This past week, one of our employees led a free Jay’s Bird Barn bird walk to Stricklin Park and Thumb Butte. While the group didn’t see any unusual or rare bird species, they did have the unique opportunity of seeing a variety of different bird species engaged in nesting activity.

At Stricklin Park, a pair of Cooper’s hawks — presumably the same pair that have nested there for several consecutive years — has once again taken up residency in a large cottonwood tree right next to Butte Creek. When incubating their eggs, they sit low in the nest, making it difficult to see them. However, if you use a scope you can get a good look at the adults on the nest.

They also observed two different Anna’s hummingbird nests, each with a female sitting on the nest. Without being able to look into the nest, the birders couldn’t tell whether the females were sitting on eggs or on nestlings. When baby hummingbirds hatch, their eyes are not yet open, they are not yet feathered, and they are completely helpless.

Without feathers, the young aren’t capable of regulating their body temperature, so when mom isn’t busy feeding them she sits on the nest to keep the babies warm. This behavior is common for about the first week, but as the babies begin to develop feathers, mom can spend less time sitting over the babies and more time finding food.

The birding group also observed a bushtit going in and out of its nest. Bushtits make an amazing nest for such a small bird. Their nest looks like an old, dirty gym sock. How they manage to weave the nest together is really a wonder. They then line the bottom of the sack-like nest with downy feathers that they find out in nature.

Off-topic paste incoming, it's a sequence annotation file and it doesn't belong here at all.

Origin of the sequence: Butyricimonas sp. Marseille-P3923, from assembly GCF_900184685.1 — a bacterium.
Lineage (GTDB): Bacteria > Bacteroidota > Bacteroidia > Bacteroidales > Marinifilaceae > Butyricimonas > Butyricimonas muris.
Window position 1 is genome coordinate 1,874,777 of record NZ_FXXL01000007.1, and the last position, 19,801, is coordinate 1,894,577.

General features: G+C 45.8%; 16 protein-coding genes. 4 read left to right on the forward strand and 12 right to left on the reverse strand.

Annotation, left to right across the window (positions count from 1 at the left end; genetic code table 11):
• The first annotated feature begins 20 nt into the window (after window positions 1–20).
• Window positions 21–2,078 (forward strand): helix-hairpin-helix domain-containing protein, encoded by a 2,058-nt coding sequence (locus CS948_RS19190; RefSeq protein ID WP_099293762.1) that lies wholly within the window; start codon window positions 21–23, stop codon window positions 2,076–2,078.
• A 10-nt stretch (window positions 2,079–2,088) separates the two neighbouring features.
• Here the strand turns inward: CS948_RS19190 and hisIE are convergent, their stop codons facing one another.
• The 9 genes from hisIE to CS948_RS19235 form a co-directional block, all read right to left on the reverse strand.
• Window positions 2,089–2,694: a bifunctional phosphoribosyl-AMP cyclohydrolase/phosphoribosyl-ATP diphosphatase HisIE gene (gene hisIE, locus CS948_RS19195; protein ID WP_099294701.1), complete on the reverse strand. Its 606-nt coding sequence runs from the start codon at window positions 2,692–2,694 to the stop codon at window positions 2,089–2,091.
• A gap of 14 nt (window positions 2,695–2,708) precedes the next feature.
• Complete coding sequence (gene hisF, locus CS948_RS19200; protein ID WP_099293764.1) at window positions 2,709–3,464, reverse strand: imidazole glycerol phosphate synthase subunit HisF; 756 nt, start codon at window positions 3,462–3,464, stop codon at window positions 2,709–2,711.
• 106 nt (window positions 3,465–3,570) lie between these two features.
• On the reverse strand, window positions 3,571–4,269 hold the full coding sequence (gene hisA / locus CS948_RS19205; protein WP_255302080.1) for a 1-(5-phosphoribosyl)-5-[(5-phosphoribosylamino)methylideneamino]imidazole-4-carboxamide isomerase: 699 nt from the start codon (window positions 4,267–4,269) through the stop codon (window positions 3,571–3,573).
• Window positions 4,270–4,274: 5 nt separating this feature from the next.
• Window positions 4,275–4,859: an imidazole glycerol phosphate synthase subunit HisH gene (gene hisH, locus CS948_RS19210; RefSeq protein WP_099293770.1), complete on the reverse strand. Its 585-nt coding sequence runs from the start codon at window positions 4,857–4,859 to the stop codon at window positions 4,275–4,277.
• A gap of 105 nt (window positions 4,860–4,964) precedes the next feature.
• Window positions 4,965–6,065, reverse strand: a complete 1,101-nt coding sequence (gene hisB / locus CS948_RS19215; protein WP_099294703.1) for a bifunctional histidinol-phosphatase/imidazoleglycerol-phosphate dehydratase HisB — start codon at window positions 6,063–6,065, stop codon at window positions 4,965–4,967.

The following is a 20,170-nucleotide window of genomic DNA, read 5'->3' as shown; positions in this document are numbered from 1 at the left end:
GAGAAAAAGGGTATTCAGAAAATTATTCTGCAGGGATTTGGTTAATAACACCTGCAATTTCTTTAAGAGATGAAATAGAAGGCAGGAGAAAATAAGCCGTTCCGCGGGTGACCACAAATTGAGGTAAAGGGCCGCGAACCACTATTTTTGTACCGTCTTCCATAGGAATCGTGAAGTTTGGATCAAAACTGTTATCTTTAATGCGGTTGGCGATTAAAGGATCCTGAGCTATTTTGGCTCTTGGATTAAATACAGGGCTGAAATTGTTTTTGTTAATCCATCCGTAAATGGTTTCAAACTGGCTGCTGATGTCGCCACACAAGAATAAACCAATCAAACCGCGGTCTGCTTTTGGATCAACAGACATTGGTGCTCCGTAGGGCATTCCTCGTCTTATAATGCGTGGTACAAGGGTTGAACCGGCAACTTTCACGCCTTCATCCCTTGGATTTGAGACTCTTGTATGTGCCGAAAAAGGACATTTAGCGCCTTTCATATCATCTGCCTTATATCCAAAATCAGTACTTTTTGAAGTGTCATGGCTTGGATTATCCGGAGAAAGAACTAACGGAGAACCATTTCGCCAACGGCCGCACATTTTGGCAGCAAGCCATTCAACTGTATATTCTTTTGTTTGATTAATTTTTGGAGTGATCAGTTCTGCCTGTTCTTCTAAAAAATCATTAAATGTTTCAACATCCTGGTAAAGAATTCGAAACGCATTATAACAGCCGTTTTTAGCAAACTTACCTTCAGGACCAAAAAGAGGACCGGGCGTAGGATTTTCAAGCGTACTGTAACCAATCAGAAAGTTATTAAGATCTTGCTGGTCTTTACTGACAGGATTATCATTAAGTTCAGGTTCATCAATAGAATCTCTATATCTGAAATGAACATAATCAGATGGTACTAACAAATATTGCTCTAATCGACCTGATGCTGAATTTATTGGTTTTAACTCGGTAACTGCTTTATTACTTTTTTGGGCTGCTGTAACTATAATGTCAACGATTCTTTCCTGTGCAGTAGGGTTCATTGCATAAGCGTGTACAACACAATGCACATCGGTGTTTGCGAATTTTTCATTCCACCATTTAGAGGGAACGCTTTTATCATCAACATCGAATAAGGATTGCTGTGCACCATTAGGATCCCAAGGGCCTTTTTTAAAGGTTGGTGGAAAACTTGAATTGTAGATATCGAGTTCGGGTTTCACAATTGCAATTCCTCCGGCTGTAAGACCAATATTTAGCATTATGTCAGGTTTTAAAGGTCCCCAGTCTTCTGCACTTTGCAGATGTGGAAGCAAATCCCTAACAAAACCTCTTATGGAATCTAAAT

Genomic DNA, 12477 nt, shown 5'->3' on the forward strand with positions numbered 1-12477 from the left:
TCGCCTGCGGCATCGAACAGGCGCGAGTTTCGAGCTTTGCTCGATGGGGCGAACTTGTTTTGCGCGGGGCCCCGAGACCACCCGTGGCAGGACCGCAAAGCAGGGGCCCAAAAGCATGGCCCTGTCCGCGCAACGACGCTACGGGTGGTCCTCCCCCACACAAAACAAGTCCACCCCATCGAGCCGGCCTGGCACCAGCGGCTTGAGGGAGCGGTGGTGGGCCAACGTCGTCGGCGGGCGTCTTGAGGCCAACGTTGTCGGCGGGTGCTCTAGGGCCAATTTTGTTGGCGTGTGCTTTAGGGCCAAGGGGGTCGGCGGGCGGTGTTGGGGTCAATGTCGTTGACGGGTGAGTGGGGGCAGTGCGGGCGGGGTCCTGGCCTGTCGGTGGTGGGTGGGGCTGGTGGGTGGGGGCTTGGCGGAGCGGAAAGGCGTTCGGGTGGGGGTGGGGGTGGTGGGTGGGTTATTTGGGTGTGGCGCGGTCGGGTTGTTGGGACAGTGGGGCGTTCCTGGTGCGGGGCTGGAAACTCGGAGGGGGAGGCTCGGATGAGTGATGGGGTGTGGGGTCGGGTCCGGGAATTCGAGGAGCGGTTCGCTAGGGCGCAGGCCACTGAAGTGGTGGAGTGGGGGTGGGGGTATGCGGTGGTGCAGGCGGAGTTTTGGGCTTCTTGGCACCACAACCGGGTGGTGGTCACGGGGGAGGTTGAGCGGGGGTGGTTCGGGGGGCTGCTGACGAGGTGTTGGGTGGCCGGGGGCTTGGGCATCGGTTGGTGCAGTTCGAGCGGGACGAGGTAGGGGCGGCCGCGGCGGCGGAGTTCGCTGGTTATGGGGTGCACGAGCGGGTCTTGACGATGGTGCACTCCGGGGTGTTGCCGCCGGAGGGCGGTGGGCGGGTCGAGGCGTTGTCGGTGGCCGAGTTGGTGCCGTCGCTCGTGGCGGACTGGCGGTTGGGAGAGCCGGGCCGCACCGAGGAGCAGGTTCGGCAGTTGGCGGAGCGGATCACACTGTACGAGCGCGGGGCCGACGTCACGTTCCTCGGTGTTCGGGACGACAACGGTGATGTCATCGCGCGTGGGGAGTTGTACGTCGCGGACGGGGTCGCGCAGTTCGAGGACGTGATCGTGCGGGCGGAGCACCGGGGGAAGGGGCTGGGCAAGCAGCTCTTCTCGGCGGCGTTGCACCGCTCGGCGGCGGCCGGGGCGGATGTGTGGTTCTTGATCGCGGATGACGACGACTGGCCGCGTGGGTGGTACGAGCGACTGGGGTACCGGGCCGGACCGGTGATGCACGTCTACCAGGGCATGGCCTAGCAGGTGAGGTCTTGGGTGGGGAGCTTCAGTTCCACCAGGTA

A lesser goldfinch was observed collecting nesting material and taking it to a small tree where it was working on a nest, and an American robin was seen constructing a nest. Robins build a cup-shaped nest — the outside of the nest is made of mud, and the interior is lined with fine, soft grasses.

While some species build cup-shaped nests in trees and shrubs, other species rely on cavities in trees. Interestingly, a lot of species that are cavity-nesters don’t have the ability to create the cavity themselves. They rely on woodpeckers and nuthatches to excavate holes in the trunks of a tree.

Examples of some of our local cavity-nesting bird species that cannot create their own cavity are bridled and juniper titmice, Bewick’s wrens, violet-green swallows, western bluebirds and ash-throated flycatchers. While at Stricklin Park, the group saw both violet-green swallows and western bluebirds checking out nesting holes.

I am frequently asked by customers what kinds of bird houses they should put in their yard. The habitat on your property is the most important factor in figuring out whether or not bird houses will work in your yard.

If you live in an area with a lot of large trees, you are more likely to enjoy some success with bird houses. However, if you live in an area that has very few trees, such as in a grassland habitat, you are not likely to have a lot of success with bird houses. In a grassland area, due to the absence of trees and shrubs, most birds nest directly on the ground.

A quick reminder — the Verde Valley Birding and Nature Festival at Dead Horse Ranch State Park in Cottonwood starts today and continues through Sunday. For more information, check out their website at

Until next week, Happy Birding!